For the second time in the past year, the board of Columbia's Wilde Lake village is embarking on a campaign to give every village resident of voting age the chance to vote in its elections.
The effort to change voting rules -- from one vote per property to one vote per person -- is aimed at increasing participation in village affairs and creating a more democratic system for electing representatives to the village board and Columbia Council, said Verna Lawes, chairwoman of the Wilde Lake One Person, One Vote Committee.
The campaign kickoff will coincide with Columbia elections April 22.
"Enabling everyone in Wilde Lake to vote for village board and Columbia Council representatives would personify democracy, because we do represent everybody, not just one person in a household," said Ms. Lawes, who also is vice chairwoman of the village board. "When people are disenfranchised, the level of participation certainly is not there."
Neighboring Harper's Choice village may try to follow in Wilde Lake's footsteps. Harper's Choice resident Yale Stenzler has volunteered to form a committee to change that village's voting rules, an effort just in the formative stage.
Changing voting rules -- set in Columbia village covenants by the Rouse Co., Columbia's developer -- is no easy task. To amend the covenants, the Wilde Lake committee must gain approval of 90 percent of the village's property owners, a task many in Columbia view as extremely difficult.
In Wilde Lake, that means 1,945 out of 2,161 property owners -- including 340 absentee owners -- must sign consent forms.
But Ms. Lawes is optimistic. "My sense is that Wilde Lake will demonstrate that volunteerism does work and has a power in this campaign," she said. "The key to our success is to get Wilde Lake residents involved as volunteers."
The village board was unable to recruit volunteers for a similar campaign that fizzled last summer. The board originally accepted the challenge after the Columbia Council offered $2,500 in assistance to any village attempting it. Wilde Lake, which didn't receive the contribution for last year's aborted effort, has requested the money again.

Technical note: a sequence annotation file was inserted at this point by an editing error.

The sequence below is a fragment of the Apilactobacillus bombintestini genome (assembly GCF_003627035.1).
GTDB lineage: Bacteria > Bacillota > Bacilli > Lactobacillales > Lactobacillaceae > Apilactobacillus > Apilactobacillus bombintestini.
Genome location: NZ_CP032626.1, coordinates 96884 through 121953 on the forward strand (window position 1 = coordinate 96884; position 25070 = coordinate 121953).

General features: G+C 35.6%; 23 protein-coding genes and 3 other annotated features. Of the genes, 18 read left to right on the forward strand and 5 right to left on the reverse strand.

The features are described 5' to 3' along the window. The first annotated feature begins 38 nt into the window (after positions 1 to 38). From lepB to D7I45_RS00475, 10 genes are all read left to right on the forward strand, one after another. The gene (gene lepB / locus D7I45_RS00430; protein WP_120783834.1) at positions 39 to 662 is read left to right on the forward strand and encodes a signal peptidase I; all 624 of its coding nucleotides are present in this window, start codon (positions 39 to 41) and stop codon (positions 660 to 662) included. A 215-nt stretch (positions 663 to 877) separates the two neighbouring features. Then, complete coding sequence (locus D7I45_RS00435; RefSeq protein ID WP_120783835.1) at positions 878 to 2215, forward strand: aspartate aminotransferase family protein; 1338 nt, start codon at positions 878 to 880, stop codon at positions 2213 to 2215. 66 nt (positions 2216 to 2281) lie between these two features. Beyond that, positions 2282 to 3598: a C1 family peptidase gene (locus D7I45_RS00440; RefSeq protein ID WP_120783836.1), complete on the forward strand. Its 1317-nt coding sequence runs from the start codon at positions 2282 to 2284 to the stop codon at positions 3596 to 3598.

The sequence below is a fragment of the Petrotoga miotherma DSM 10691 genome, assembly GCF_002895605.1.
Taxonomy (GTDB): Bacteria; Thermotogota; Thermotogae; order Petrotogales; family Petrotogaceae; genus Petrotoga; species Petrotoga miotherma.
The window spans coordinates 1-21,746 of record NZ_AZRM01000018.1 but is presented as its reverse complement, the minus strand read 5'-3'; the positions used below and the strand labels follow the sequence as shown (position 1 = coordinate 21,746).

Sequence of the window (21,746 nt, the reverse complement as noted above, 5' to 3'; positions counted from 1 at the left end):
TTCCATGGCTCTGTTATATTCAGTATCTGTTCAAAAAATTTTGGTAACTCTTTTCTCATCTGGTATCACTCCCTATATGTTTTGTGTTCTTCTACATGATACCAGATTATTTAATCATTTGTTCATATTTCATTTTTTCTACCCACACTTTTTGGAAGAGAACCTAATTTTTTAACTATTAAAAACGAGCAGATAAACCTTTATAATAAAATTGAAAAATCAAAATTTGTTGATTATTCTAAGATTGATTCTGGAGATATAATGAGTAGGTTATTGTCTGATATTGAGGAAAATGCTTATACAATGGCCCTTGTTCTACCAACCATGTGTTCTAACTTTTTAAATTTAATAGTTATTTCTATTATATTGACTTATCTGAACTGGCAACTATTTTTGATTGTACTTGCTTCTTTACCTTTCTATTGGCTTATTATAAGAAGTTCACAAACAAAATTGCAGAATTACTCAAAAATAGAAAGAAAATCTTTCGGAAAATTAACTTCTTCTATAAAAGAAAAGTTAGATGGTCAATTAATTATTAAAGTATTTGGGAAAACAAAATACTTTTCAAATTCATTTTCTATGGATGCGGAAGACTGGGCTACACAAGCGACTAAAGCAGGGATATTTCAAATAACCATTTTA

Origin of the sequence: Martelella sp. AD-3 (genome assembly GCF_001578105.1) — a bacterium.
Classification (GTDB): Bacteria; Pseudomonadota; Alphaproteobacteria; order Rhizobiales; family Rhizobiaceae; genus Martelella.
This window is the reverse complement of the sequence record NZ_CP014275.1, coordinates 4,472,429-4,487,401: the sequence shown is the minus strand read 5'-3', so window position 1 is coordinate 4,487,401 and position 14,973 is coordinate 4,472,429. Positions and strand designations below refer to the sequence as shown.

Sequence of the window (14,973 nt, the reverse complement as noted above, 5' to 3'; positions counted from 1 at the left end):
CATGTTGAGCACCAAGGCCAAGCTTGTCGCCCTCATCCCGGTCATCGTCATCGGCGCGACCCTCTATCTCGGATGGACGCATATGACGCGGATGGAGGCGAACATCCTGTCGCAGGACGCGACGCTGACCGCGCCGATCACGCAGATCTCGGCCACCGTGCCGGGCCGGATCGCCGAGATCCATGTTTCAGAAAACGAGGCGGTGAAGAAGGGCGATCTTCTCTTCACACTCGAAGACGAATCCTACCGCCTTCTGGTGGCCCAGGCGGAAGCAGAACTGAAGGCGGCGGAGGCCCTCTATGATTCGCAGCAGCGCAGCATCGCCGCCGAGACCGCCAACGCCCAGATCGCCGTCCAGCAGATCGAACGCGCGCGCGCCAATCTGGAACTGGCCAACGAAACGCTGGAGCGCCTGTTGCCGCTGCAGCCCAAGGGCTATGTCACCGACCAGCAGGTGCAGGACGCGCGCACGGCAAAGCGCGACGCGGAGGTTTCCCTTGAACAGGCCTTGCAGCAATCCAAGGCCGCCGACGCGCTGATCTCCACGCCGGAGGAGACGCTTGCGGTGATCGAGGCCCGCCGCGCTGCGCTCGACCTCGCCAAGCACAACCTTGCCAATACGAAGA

The committee has planned an educational campaign using phone calls, door-to-door visits, mailings and several events, Ms. Lawes said, adding that its costs could exceed $2,500.
Voting rules in eight of 10 villages restrict voting in Columbia elections to one vote for each property lot owned or rental lease held. Absentee owners maintain voting rights, and owners of more than one property lot can cast multiple votes.
Columbia elections historically have drawn low turnouts, with villages struggling to meet requirements for a 10 percent quorum.
The 10-member Columbia Council -- with one representative from each village -- sets policy and administers a $33 million budget for the nonprofit Columbia Association (CA), which oversees community facilities, programs and parkland. Village boards act as advocacy bodies for residents and enforce architectural guidelines.
Some argue that current voting rules are appropriate for Columbia, an unincorporated community of about 82,000 residents that is run more like a huge homeowners association than a government. Wilde Lake resident Paul S. Newman opposes the proposed change, saying it could dilute his voting power in homeowner association matters. "The property should represent us on the village level," he said.
Others say that voting according to property ownership in a community of Columbia's size alienates residents and is un-American. "It seems to me what we're doing is making a commitment to people rather than to property," said Thomas D. Scott, a One Person, One Vote Committee member.
In Harper's Choice, Mr. Stenzler said he wants to give residents "more direct say and build more enthusiasm. I want to get more people involved in elections and reverse some of the apathy."
Even Padraic Kennedy, president of the Columbia Association, said changing the voting rules is a "terrific idea."
"I think it further opens the process," said Mr. Kennedy, a Wilde Lake resident who has volunteered to work on the campaign in his neighborhood. "Whether people take advantage of it or not, the opportunity is important."